The new year is a time for new beginnings, which is why so many of us make New Year’s resolutions. Unfortunately, only 8% of Americans will follow through on those resolutions. So what can you do to make 2015 your year?
Dan Diamond, writing for Forbes, suggests that making smaller, more reasonable resolutions is better than trying to make big—yet vague—changes. He writes, “shooting for the moon can be so psychologically daunting, you end up failing to launch in the first place.”
Instead of resolving to “write more” in 2015, here are eight simple, straightforward goals you can adopt this year.
1. Write Every Day. Prolific blogger and writer Jeff Goins recommends forming a daily writing habit. “If you want to get this writing thing down, you need to start writing every day,” writes Goins. “No questions asked, no exceptions made. After all, this isn’t a hobby we’re talking about; it’s a discipline.”
2. Set a Daily or Weekly Goal. Dust off that work in progress and start making some headway! Rather than setting a time-based goal (e.g., writing for five hours a week), try setting a word count goal. Don’t set the bar too high; novelist Justine Larbalestier has a daily goal of just 300 words. Although she often writes three times as much, she never writes less.
3. Read More. Most professionals will tell aspiring writers to read widely across many different genres. “If you want to be a writer, you must do two things above all others: read a lot and write a lot,” advised Stephen King in his book On Writing. Try setting a goal of reading at least one book a week—and remember, audiobooks count!
4. Find a Critique Partner or Writing Group. Although writing is a mostly solitary activity, you don’t have to do everything alone. Writing groups can provide a wonderful community for inspiration and encouragement, while critique partners are great for one-on-one feedback about your work. Check out meetup.com for writing groups in your area.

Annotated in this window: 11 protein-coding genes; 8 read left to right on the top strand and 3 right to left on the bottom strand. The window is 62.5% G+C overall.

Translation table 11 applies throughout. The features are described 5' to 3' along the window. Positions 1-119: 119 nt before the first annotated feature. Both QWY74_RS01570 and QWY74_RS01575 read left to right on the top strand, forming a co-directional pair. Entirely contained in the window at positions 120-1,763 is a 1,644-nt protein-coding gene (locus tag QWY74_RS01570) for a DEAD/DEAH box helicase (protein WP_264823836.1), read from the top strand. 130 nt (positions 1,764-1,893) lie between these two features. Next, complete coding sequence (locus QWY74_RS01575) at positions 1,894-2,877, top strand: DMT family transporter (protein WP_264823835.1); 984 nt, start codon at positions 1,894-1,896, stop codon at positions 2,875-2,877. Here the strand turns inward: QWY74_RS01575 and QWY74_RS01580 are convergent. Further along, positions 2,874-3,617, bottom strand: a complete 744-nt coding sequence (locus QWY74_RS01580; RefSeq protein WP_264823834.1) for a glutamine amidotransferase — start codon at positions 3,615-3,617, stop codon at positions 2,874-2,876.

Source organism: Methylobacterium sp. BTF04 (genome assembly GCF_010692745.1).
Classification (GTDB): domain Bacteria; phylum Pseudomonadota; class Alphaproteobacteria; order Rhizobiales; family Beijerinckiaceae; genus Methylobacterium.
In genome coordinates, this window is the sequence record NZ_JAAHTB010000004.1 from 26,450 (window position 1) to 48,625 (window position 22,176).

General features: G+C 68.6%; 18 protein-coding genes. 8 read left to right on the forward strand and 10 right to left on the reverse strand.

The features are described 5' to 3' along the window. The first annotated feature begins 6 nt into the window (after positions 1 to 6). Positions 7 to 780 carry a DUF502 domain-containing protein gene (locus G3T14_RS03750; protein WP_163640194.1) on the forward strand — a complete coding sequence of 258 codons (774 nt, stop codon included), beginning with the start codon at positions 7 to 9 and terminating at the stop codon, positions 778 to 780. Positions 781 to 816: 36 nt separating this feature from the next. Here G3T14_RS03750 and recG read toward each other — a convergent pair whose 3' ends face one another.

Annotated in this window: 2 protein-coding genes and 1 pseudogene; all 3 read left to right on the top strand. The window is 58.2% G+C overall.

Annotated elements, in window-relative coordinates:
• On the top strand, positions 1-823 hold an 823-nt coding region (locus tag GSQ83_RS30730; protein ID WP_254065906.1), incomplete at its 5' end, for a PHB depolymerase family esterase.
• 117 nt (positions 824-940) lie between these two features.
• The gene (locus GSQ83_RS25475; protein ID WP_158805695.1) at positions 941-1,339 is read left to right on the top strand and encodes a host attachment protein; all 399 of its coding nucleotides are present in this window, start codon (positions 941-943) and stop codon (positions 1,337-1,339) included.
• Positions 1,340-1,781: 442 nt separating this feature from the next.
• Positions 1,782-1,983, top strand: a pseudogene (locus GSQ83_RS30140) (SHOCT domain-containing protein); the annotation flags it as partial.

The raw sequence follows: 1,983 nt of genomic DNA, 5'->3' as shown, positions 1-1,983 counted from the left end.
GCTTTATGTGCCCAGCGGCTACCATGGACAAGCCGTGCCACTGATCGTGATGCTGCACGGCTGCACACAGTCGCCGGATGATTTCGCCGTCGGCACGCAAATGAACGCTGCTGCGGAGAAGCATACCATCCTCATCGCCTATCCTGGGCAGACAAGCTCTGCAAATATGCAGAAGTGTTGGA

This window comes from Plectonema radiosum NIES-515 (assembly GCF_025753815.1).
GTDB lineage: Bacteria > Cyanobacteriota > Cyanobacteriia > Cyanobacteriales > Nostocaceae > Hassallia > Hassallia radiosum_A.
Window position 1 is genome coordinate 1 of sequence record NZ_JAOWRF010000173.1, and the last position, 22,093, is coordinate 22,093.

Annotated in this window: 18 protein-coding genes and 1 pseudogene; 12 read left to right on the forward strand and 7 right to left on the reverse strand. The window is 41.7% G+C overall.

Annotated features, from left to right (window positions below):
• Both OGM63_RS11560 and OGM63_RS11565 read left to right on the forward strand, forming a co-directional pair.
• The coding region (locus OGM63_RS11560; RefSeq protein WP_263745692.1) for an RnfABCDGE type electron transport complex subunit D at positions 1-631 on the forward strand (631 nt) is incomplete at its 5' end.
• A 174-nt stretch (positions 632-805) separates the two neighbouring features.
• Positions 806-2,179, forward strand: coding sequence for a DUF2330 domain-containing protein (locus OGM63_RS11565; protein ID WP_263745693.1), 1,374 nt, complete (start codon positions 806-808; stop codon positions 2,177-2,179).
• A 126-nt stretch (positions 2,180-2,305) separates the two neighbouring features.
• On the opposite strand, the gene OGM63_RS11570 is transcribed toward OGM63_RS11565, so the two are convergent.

5. Start a Blog. Blogging is an excellent way to build a writing habit and raise your online profile. Start a new blog (or resurrect a neglected one) in January. Planning your posts in advance with an editorial calendar can help you stick to a consistent schedule.
6. Submit, Query, or Pitch. Do you have a finished story or even an entire novel gathering dust? What about a great idea for a magazine article that just needs to find the right market? Start getting your work out there! Writer Carol Tice urges everyone to face their fears head-on: “however you approach it, choose not to sit in fear. Instead, act out of love for yourself and your writing talent.” Set a goal of sending out at least one piece per month until someone says yes.
7. Share a Story. When you’re new to writing and publishing, it can all seem very intimidating. If you don’t feel ready to submit your work to a publisher, try getting your feet wet with a story sharing site like Wattpad. Just make sure to proofread thoroughly before you publish anything.
8. Finish What You Start. This is the most difficult resolution to keep—but also the most important. Whether you’re working on a blog post or a full-length book, the key to moving forward as a writer is to finish what you start. If you struggle with reaching the finish line, check out these tips from Psychology Today.
What are your writing resolutions? Share them in the comments, and keep us posted on how you’re doing!